North East is leading obesity shame table

OBESITY rates among adults in the North East are the highest in England, according to new statistics.

OBESITY rates among adults in the North East are the highest in England, according to new statistics.

The NHS Information Centre findings show that 9.3% of the population in the area over 16 are obese, compared to an England average of 7.6%, putting the region ahead of all others in the country.

The results, which are the most recent available, also show that 33% of boys and 32% of girls in the North East are overweight or obese.

Prof Stephen Singleton, Regional Director of Public Health, said: “We already know that both adults and children in the North East are among the most overweight in the country.

“It’s really important that people take responsibility for their own health and prevent serious diseases such as diabetes, cancer and heart disease that being overweight can lead to.”

Adults classed as obese have a body mass index of 30 or more.

A spokesperson for NHS North of Tyne added: “Health professionals working closely with local authorities and other organisations interested in health and well-being are already aware of the huge challenges we have in the North East with both childhood and adult obesity.

“We are working hard to bring down the levels of obesity among children and adults in our area.

“We know that being overweight or obese is a significant factor in ill health and the local NHS, along with organisations including local councils, children and their parents can work together to help people become healthier.

“Without help, overweight children will become overweight or obese adults and will be at increased risk of heart attacks, high blood pressure, diabetes and stroke.”

The report also found more people should be worried about the size of their waists, which indicates a health risk. In 2007, 34% of men in the North East had a potentially unhealthy girth, more than 102cm (40.16ins), and 38% of women.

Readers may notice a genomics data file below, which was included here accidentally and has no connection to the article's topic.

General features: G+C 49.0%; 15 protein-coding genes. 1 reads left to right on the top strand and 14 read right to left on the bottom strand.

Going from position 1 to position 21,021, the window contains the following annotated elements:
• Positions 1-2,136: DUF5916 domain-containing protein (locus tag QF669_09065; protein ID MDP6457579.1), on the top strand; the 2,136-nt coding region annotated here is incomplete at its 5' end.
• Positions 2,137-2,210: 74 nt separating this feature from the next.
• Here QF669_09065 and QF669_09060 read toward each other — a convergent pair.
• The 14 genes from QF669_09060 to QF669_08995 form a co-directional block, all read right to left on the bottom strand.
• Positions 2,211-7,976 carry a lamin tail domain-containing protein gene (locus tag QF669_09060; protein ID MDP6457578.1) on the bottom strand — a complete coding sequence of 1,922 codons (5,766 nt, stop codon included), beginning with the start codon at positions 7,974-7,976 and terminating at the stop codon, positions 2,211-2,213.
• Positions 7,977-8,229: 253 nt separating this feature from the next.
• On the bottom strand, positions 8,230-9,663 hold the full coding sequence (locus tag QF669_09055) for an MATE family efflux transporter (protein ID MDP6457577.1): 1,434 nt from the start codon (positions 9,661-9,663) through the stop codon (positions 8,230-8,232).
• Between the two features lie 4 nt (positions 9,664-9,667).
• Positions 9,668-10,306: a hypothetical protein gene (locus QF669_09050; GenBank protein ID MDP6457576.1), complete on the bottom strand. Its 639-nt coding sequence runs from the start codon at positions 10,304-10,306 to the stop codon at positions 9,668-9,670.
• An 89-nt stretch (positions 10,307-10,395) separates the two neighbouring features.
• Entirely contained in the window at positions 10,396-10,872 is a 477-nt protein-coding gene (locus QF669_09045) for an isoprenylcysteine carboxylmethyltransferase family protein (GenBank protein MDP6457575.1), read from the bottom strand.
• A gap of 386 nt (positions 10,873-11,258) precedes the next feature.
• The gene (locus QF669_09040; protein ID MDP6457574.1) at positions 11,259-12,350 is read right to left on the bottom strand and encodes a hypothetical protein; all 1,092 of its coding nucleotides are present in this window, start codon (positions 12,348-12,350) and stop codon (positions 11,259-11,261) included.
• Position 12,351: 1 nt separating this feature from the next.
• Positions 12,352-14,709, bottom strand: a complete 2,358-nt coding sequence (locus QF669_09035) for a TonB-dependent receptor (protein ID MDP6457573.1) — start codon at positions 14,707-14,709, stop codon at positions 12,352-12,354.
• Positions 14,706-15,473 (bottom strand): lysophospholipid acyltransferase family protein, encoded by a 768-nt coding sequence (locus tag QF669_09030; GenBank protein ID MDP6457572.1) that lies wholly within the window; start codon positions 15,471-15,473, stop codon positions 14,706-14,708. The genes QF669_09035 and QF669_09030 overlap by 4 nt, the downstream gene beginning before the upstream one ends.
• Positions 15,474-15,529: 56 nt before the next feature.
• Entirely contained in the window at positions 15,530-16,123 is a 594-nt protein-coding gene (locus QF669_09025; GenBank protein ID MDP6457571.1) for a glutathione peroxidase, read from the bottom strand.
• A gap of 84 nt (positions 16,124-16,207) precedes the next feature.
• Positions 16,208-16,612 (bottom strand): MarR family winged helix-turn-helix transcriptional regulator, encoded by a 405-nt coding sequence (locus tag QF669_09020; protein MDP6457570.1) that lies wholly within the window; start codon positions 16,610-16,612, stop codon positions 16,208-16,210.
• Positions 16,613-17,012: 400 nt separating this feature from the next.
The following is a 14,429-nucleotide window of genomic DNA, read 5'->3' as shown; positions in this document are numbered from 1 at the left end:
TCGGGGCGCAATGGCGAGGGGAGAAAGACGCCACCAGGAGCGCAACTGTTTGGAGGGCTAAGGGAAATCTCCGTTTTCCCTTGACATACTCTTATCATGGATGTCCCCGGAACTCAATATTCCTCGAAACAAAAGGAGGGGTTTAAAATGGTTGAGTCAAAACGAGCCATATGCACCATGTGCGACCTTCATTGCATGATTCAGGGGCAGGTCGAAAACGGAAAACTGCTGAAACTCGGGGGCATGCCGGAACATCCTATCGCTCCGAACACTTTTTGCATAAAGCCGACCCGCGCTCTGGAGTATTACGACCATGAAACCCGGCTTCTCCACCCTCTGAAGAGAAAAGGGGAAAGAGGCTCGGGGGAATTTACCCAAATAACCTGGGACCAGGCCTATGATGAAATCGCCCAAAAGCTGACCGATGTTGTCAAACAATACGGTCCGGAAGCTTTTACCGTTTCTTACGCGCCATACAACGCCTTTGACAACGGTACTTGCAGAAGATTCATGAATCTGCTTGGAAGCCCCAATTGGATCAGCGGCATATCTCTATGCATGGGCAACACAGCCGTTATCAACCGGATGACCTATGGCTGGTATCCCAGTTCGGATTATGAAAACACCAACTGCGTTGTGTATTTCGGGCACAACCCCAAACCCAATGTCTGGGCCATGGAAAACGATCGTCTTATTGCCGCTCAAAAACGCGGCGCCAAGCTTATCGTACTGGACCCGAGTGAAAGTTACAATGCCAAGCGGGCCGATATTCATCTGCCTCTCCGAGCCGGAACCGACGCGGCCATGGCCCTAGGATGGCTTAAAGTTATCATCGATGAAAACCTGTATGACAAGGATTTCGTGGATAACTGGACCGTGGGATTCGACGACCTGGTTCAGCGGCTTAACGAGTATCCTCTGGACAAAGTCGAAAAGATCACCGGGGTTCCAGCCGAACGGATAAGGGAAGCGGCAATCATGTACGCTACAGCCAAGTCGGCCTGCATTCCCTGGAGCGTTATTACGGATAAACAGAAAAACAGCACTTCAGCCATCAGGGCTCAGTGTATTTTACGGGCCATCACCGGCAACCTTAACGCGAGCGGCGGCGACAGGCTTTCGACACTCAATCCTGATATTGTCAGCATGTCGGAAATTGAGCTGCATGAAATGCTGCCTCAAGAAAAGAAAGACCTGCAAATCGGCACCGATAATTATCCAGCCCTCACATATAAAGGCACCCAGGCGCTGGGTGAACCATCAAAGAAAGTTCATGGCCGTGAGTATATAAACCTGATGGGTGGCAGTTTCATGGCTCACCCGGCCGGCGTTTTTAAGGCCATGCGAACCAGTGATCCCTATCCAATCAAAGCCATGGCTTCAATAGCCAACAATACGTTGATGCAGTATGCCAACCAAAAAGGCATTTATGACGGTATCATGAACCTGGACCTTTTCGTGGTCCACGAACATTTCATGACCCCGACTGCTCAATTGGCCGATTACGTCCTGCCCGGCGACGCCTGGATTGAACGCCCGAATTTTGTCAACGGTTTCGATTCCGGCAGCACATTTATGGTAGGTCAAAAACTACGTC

And nationally only 27% of men, 31% of women, and 21% of children were eating their recommended five portions of fruit a day.

The information comes a day after research showed a rising tide of obesity in the UK was fuelling an increase in cases of diabetes.

The findings suggest that the rate of diabetes in the UK is increasing faster than in the US, where prevalence of the disease is one of the highest in the world.

Health campaigners say eating a healthy, balanced diet and doing at least 30 minutes of physical activity is the only way of defusing the “diabetes time bomb”.

The Department of Health has set up its Change4Life campaign to encourage people to eat well, move more and live longer.

Public Health Minister Dawn Primarolo said: “Obesity is the biggest health challenge we face – we are taking tough action and are investing £372m to address it.

“Our Change4Life campaign, launched in January, has kick-started a lifestyle revolution to help every family eat better and be more active.

“Whether to prescribe drugs or recommend surgery is rightly a clinical decision.

“Guidance on obesity recommends that drugs and surgery should always be a last resort – a better diet and more exercise should be tried first.”


:: 9.3% of adults are obese

:: 33% of boys and...

:: 32% of girls are obese

:: 34% of men and....

:: 38% of women have a high waist circumference

:: 421 people were admitted to hospital with a primary diagnosis of obesity in 2007/08

:: 217 people had weight loss surgery in 2007/08


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